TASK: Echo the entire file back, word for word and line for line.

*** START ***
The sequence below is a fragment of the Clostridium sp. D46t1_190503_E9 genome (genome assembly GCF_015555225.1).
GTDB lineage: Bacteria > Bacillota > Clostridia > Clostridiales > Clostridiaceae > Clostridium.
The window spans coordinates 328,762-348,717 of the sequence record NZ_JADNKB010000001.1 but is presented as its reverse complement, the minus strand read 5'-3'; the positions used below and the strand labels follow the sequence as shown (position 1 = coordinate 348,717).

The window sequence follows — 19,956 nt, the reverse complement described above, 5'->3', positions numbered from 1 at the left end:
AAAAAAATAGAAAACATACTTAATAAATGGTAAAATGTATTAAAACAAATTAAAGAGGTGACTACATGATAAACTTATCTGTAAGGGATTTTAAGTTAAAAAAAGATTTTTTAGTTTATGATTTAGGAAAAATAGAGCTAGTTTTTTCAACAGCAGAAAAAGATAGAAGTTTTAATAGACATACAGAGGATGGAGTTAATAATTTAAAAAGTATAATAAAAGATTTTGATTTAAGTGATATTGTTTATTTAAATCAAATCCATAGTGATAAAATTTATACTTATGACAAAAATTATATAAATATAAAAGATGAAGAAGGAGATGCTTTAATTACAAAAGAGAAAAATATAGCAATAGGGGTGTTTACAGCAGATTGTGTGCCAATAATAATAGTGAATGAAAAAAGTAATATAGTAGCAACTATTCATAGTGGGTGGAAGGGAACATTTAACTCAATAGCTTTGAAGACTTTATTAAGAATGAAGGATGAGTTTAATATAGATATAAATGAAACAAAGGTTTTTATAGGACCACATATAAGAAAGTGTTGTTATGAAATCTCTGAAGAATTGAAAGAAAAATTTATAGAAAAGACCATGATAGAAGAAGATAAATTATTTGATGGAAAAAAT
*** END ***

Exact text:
The sequence below is a fragment of the Clostridium sp. D46t1_190503_E9 genome (genome assembly GCF_015555225.1).
GTDB lineage: Bacteria > Bacillota > Clostridia > Clostridiales > Clostridiaceae > Clostridium.
The window spans coordinates 328,762-348,717 of the sequence record NZ_JADNKB010000001.1 but is presented as its reverse complement, the minus strand read 5'-3'; the positions used below and the strand labels follow the sequence as shown (position 1 = coordinate 348,717).

The window sequence follows — 19,956 nt, the reverse complement described above, 5'->3', positions numbered from 1 at the left end:
AAAAAAATAGAAAACATACTTAATAAATGGTAAAATGTATTAAAACAAATTAAAGAGGTGACTACATGATAAACTTATCTGTAAGGGATTTTAAGTTAAAAAAAGATTTTTTAGTTTATGATTTAGGAAAAATAGAGCTAGTTTTTTCAACAGCAGAAAAAGATAGAAGTTTTAATAGACATACAGAGGATGGAGTTAATAATTTAAAAAGTATAATAAAAGATTTTGATTTAAGTGATATTGTTTATTTAAATCAAATCCATAGTGATAAAATTTATACTTATGACAAAAATTATATAAATATAAAAGATGAAGAAGGAGATGCTTTAATTACAAAAGAGAAAAATATAGCAATAGGGGTGTTTACAGCAGATTGTGTGCCAATAATAATAGTGAATGAAAAAAGTAATATAGTAGCAACTATTCATAGTGGGTGGAAGGGAACATTTAACTCAATAGCTTTGAAGACTTTATTAAGAATGAAGGATGAGTTTAATATAGATATAAATGAAACAAAGGTTTTTATAGGACCACATATAAGAAAGTGTTGTTATGAAATCTCTGAAGAATTGAAAGAAAAATTTATAGAAAAGACCATGATAGAAGAAGATAAATTATTTGATGGAAAAAAT